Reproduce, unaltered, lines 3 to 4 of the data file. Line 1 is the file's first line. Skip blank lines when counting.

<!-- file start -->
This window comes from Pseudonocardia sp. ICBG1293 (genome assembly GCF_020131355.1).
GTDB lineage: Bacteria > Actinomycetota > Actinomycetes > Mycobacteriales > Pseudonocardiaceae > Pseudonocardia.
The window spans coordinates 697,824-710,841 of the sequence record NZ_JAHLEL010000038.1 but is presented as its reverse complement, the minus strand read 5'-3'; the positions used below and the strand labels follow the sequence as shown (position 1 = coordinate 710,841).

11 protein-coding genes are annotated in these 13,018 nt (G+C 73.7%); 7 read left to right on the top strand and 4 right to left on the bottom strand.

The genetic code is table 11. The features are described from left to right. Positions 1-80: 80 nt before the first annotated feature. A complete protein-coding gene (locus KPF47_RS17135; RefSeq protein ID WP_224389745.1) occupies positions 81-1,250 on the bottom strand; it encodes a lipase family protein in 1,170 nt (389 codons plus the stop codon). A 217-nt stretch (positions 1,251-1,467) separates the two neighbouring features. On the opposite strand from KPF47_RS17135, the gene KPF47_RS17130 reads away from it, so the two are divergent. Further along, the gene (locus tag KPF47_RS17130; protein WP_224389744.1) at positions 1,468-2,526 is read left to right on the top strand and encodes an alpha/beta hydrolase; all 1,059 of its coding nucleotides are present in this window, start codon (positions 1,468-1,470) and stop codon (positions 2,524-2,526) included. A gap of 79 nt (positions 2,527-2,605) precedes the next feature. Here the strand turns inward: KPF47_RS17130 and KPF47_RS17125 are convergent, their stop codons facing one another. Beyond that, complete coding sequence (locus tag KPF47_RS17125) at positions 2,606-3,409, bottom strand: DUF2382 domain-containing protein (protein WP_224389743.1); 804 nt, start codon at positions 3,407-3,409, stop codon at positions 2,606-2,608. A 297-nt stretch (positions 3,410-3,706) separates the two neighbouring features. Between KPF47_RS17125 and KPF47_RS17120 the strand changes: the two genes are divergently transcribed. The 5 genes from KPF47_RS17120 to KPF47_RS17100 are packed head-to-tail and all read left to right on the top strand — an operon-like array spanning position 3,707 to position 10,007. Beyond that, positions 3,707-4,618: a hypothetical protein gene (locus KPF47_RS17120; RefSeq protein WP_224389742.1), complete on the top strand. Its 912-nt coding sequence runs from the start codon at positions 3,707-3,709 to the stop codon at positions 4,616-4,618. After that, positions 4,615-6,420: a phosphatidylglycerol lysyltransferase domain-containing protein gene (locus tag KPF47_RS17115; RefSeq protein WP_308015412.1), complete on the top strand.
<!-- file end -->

The window spans coordinates 697,824-710,841 of the sequence record NZ_JAHLEL010000038.1 but is presented as its reverse complement, the minus strand read 5'-3'; the positions used below and the strand labels follow the sequence as shown (position 1 = coordinate 710,841).

11 protein-coding genes are annotated in these 13,018 nt (G+C 73.7%); 7 read left to right on the top strand and 4 right to left on the bottom strand.